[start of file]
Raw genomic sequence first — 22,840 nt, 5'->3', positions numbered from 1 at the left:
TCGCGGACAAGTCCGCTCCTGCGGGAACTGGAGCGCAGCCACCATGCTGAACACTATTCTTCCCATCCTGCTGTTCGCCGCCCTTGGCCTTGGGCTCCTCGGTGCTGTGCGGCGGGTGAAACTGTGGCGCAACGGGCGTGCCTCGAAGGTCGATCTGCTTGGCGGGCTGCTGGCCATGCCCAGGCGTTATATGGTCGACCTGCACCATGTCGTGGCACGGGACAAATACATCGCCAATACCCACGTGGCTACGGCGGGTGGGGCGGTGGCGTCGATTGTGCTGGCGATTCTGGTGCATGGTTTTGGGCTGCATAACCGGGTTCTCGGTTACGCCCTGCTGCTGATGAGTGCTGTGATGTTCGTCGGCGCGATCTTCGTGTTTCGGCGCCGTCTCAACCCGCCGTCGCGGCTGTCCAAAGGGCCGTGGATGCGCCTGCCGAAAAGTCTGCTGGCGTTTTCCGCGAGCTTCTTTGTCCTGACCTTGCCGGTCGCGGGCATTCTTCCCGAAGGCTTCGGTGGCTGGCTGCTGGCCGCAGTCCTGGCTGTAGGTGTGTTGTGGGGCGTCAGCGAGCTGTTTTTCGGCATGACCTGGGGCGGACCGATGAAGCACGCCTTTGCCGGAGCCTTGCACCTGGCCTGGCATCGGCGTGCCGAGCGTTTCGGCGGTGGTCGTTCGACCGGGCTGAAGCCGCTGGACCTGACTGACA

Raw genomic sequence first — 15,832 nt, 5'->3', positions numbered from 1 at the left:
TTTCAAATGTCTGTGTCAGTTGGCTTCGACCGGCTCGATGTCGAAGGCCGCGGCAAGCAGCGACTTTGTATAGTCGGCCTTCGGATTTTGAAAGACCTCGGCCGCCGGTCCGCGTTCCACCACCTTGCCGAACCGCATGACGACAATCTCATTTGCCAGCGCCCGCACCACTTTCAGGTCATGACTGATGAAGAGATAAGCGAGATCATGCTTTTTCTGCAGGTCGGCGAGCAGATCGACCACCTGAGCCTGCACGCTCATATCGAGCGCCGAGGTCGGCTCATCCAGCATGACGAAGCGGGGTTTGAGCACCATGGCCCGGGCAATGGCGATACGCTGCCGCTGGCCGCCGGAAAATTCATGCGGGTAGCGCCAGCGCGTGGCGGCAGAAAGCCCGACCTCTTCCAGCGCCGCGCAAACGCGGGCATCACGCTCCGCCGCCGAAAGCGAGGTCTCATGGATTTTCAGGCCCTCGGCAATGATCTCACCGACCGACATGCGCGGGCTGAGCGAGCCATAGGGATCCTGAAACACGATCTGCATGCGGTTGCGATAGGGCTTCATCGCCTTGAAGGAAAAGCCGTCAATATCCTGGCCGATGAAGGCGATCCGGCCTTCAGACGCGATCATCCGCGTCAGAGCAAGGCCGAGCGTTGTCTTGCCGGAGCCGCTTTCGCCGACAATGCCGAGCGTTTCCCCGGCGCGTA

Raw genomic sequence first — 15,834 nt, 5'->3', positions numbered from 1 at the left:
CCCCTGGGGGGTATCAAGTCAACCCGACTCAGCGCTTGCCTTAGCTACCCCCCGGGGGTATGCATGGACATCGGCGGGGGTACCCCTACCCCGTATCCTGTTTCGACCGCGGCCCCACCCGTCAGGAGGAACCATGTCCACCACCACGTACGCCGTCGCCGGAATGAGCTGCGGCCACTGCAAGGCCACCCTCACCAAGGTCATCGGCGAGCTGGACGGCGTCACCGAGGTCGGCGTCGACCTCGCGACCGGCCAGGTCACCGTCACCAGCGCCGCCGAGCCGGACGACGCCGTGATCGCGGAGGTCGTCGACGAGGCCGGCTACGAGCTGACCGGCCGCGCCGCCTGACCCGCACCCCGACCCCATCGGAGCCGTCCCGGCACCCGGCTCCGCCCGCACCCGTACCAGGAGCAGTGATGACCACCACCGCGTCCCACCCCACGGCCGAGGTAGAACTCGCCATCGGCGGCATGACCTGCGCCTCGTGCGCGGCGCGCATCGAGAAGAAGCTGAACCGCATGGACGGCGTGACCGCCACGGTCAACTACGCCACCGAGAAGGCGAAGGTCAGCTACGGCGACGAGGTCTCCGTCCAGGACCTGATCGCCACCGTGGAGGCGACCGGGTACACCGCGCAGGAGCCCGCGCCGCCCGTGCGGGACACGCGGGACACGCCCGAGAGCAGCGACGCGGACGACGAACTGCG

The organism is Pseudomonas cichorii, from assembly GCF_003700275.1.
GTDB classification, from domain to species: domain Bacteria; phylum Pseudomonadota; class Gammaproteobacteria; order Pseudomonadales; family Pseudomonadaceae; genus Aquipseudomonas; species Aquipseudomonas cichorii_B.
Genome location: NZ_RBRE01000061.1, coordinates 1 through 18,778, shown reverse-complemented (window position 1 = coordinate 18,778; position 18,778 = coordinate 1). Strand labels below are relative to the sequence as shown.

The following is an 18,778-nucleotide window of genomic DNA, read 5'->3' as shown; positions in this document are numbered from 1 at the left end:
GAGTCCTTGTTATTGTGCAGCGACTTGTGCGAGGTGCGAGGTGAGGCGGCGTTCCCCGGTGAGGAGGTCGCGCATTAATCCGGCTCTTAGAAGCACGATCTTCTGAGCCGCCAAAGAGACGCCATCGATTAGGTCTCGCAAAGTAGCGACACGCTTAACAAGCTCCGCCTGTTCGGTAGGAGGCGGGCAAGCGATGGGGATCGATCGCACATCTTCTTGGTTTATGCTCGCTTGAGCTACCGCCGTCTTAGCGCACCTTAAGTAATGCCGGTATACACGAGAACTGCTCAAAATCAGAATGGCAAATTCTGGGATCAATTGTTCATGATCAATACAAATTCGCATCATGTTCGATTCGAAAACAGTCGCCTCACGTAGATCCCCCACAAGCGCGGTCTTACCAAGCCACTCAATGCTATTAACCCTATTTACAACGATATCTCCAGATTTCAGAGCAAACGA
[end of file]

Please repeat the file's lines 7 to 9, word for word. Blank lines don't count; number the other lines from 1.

The organism is Pseudomonas cichorii, from assembly GCF_003700275.1.
GTDB classification, from domain to species: domain Bacteria; phylum Pseudomonadota; class Gammaproteobacteria; order Pseudomonadales; family Pseudomonadaceae; genus Aquipseudomonas; species Aquipseudomonas cichorii_B.
Genome location: NZ_RBRE01000061.1, coordinates 1 through 18,778, shown reverse-complemented (window position 1 = coordinate 18,778; position 18,778 = coordinate 1). Strand labels below are relative to the sequence as shown.